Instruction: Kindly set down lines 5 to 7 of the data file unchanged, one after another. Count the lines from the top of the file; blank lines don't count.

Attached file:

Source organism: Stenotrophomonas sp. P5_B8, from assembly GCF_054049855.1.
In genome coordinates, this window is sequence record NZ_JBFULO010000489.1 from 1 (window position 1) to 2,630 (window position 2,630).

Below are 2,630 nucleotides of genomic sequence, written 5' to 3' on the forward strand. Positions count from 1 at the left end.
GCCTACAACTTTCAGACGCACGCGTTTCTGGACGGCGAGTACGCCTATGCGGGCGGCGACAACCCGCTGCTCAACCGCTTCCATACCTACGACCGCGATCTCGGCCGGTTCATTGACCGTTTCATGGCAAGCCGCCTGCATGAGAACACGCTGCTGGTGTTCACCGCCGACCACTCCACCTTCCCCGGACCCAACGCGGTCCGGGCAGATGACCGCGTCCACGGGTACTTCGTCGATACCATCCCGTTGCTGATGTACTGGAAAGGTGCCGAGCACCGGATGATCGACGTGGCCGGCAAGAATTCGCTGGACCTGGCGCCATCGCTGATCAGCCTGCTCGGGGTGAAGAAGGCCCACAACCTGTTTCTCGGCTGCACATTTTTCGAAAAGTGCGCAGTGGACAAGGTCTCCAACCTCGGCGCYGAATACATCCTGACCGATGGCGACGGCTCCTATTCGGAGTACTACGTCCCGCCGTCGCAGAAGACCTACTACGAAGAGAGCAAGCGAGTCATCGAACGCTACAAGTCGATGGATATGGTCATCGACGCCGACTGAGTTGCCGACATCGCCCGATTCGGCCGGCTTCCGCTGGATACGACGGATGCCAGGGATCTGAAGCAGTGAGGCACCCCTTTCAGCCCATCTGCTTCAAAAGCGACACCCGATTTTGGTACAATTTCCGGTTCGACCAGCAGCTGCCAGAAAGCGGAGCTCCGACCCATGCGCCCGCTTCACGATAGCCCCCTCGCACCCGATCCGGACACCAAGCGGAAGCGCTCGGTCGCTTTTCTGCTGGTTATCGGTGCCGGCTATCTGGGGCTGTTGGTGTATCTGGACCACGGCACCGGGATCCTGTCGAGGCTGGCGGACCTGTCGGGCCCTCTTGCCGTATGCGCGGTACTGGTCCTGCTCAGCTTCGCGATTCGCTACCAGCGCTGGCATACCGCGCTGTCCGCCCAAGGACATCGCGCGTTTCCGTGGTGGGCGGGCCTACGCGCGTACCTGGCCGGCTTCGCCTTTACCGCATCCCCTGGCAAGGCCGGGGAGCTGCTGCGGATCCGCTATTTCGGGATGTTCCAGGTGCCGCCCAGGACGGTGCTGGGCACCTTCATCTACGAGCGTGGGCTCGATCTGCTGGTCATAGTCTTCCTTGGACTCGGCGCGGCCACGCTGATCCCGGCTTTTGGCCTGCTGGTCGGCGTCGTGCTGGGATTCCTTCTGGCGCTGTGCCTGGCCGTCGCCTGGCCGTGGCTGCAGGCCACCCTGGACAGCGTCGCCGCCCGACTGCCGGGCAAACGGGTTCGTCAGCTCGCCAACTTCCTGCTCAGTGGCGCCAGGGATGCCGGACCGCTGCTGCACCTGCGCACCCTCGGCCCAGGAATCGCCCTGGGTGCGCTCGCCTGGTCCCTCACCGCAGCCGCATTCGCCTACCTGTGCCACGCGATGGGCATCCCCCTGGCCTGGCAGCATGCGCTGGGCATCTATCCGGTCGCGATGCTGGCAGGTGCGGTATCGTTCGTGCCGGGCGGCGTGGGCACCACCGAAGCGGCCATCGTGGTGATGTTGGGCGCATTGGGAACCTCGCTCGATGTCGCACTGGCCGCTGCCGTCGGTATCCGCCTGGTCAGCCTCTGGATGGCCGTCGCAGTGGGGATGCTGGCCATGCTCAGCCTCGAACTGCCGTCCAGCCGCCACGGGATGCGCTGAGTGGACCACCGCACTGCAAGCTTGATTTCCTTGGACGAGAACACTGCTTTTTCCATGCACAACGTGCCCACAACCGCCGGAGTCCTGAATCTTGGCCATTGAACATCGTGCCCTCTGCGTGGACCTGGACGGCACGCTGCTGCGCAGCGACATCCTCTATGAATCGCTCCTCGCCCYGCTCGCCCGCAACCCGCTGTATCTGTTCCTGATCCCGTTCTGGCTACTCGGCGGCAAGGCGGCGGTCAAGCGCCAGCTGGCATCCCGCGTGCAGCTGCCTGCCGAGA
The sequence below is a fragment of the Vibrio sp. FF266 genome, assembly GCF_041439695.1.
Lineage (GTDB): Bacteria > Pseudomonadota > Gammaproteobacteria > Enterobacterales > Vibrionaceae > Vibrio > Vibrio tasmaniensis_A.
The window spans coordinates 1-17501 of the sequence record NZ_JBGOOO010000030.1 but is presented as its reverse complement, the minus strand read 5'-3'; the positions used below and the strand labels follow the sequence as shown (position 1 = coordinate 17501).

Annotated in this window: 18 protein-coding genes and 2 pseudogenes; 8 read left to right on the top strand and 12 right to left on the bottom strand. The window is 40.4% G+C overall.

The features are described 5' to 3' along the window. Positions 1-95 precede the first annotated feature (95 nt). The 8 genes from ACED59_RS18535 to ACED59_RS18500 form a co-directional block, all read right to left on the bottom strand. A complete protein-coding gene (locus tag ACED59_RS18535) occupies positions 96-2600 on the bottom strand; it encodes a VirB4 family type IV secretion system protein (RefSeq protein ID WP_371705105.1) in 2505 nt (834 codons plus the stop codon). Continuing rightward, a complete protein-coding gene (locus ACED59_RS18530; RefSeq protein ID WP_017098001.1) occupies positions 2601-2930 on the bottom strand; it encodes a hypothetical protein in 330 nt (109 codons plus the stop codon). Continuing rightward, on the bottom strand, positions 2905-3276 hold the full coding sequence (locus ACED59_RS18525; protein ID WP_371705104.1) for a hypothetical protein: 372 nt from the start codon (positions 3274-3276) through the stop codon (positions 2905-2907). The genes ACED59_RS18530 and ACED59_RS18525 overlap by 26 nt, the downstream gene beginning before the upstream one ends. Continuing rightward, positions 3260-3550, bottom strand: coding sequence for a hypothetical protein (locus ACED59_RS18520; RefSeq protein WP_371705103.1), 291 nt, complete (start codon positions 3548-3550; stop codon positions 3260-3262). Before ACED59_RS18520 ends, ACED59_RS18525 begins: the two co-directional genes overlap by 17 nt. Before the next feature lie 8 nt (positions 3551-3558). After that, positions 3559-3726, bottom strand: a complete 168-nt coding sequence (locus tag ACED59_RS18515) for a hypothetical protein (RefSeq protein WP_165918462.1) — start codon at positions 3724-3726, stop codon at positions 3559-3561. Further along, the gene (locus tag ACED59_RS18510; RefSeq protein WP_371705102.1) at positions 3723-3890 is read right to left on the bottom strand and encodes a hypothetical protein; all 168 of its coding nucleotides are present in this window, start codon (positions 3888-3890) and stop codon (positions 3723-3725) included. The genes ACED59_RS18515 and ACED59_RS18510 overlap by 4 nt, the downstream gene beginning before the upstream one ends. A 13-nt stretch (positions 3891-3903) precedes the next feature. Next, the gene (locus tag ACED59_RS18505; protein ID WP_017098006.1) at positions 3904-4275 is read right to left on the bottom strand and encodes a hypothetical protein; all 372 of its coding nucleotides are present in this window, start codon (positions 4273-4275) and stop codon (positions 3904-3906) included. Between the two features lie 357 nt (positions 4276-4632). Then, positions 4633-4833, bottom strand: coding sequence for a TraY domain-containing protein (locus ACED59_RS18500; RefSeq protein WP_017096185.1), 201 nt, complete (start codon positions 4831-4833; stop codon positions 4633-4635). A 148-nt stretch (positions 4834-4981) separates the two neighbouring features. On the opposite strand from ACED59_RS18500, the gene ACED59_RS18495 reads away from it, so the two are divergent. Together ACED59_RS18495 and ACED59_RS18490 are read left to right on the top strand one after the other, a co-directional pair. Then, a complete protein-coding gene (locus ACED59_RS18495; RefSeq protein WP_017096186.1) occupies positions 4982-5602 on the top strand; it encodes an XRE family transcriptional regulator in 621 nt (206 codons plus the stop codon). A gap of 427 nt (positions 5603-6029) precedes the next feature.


The sequence below is a fragment of the Vibrio sp. FF266 genome, assembly GCF_041439695.1.
Lineage (GTDB): Bacteria > Pseudomonadota > Gammaproteobacteria > Enterobacterales > Vibrionaceae > Vibrio > Vibrio tasmaniensis_A.
The window spans coordinates 1-17501 of the sequence record NZ_JBGOOO010000030.1 but is presented as its reverse complement, the minus strand read 5'-3'; the positions used below and the strand labels follow the sequence as shown (position 1 = coordinate 17501).